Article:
Monday, November 16, 2009

A Shout Out for 'Precious' and Lee Daniels

Lee Daniels, the director of 'Precious,' likes to cut against the grain. That's what stayed with me after I got through the piece in the October 25 NY Times Magazine, The Audacity of 'Precious,': Is America Ready for a Movie About An Obese Harlem Girl Raped and Impregnated by Her Abusive Father? I had forgotten that he did 'The Woodsman,' and 'The Shadowboxer' with Cuba Gooding and Helen Mirren (interesting mix, yes?). I had intended to see both but never did. It's clear -- Daniels is a straight up, gutsy, keep-on-getting up dude who likes to mix it up. He is committed to getting his voice out there, and all the blocking from Hollywood couldn't bring him down. His story left me feeling empowered to take bold up a notch.

I saw the film too. Hard to witness but wonderful, and I especially liked that African-Americans could be the heroines to address the wrongs of other African-Americans. I'd like a sequel, one that widens the story of the mother and reveals that she too can be redeemed.

But before I could settle into my seat I had to deal with my feelings about the 4 and 5 years old children some Black mothers brought to the theater. Why do these young children need to be exposed to this battering that I know is going to be hard for me as an adult to watch? And later during the film showing, I felt sad and angry when one of those mothers, clearly irritated, told her daughter "Shut up," as they were walking out because she was crying. I always tell myself that the issue is a babysitter, that it's not that easily come by for some mothers. But still...I found myself wondering about the young boy a few seats down from me, riveted to the screen. How is he putting this together in his head, how is he feeling? Will there be a conversation later to help him make 5 years old sense of this?

Joy DeGruy,who came up with the concept of Post-Traumatic Slave Syndrome,, suggests that our children are not our children but they should be. I kept thinking, how can I address this, certainly not right then in the theater, but how? How can our community provide guidance to parents on the ways of nurturing and protecting children? It's a question worth asking.

Photo courtesy of


  1. I haven't seen the movie yet but as a mother of three (under 7) children, your post totally spoke to me. I dwell on this issue a lot. Do I protect my kids and let them only watch PBS Kids? Can I actually protect them and be a 100% sure that they won't be exposed elsewhere? Sometimes I feel that movies like Precious should be dealt with in the same manner we deal with environmental pollution and viruses. While some mothers do their outmost to disinfect and sterilyze her child's environment, others, like me, prefer to give them a taste and let their little bodies develop their immune system. Could the same be said about their minds? If we feed our children a little bit of the dark world that we live in, are we actually damaging their lives? or maybe we are helping their minds develop their own immune system to better fend for themselves in a possibly unjust future?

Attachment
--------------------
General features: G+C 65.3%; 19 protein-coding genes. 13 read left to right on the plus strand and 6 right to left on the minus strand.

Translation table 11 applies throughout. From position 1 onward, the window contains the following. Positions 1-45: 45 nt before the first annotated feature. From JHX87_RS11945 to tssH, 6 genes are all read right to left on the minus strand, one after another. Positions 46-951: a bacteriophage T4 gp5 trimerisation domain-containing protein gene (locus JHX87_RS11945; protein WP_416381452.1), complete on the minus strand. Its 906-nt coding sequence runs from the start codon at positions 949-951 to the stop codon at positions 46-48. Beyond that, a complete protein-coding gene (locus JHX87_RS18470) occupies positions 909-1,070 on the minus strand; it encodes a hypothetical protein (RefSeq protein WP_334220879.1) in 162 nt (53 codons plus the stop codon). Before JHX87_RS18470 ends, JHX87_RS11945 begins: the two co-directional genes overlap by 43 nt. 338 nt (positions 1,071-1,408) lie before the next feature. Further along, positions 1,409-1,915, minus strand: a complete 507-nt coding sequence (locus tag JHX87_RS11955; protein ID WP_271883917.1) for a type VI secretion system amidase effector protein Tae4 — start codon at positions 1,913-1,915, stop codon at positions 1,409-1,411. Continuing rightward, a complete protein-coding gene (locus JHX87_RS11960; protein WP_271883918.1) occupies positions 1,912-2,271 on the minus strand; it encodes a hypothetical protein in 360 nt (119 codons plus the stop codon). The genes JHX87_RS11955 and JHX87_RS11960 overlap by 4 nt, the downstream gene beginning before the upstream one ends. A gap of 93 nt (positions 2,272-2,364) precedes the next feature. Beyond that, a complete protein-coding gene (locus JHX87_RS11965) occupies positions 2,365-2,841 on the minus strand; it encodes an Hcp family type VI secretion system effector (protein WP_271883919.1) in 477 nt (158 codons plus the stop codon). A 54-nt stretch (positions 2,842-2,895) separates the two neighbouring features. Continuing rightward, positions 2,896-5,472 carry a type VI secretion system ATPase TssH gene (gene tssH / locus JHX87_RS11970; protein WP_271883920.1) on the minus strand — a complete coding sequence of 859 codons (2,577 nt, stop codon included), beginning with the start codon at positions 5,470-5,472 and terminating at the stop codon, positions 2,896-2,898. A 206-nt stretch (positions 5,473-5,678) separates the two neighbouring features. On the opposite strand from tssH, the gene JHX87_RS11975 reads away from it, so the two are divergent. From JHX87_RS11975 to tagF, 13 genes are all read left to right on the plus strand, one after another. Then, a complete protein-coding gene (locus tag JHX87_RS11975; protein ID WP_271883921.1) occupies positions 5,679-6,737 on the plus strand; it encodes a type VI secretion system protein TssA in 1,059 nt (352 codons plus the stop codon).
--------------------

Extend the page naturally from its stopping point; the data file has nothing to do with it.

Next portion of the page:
I honestly don't have a clear answer and I'm not sure how much is too much if we opt for the second view. I'm grateful my kids don't like big screens and dark crowded halls and we still have a long way before they can actually make it to a PG rated movie on the big screen without hiding under their chairs and sticking their fingers in their ears.

  2. Hey Lilo,
    Interesting perspective! Thanks for sharing it.

  3. I haven't seen this movie yet, but have had plenty of experiences going to the movie theatre and observing how some parents bring their extremely young children to clearly inappropriate movies (Rated R) and at inappropriate times (10pm-midnight). The babysitter thing is a nice excuse, but the bottom line is that's all it is- an excuse not a good reason. Movies are a source of entertainment, not a necessity in life. There's always the option of waiting until the movie comes out on video, but it is a choice that is made by some not to do so.

  4. regarding this film specifically, I haven't seen it yet, but I will. I do think this is the rare film that people feel a need to see - it is obviously not just entertainment, but it is something deep that we (the royal "we," meaning everyone) don't often get from popular culture and media. But I also wonder about the children who are going to see this - will the trip to the movies be followed by a discussion about it? My mom saw it and had similar experience. Moms scolding their kids, and worse, kids that were laughing at the parts that were surely not funny. Who knows if it was laughs of nervousness or just inappropriate laughing.
    Thandiwe, your blog is really deep, I hope you are sharing your thoughts via this blog for a long time. I've turned on one of my friends to your blog, I know there are so many people who will benefit from reading it.

  5. You are clearly a VERY smart woman and you write well. The topics of most of your blogs seem a little dark. The topics make one thing but in a really negative direction which does not to seem to be who you are at your core (that is just a guess). It would be interesting to hear you blog about things on a brighter note to offset the posts about thinking with a dark side.

    I greatly respect what you are doing here.

  6. Hi Minority,
    I'm so glad you are finding the blogs meaningful. I love connecting with people around what I care deeply about -- the well-being of our community and the world at large. Thank you for sharing.

  7. Hi Tom,
    Thank you for your feedback. I'm not sure I understand what you mean by 'dark.' You may want to check out the blog I did, I Changed My Name, which gives some insight into my perspective on the way dark and darkness are commonly used. So can you clarify what seems dark or negative about the blogs and what you would consider 'brighter?'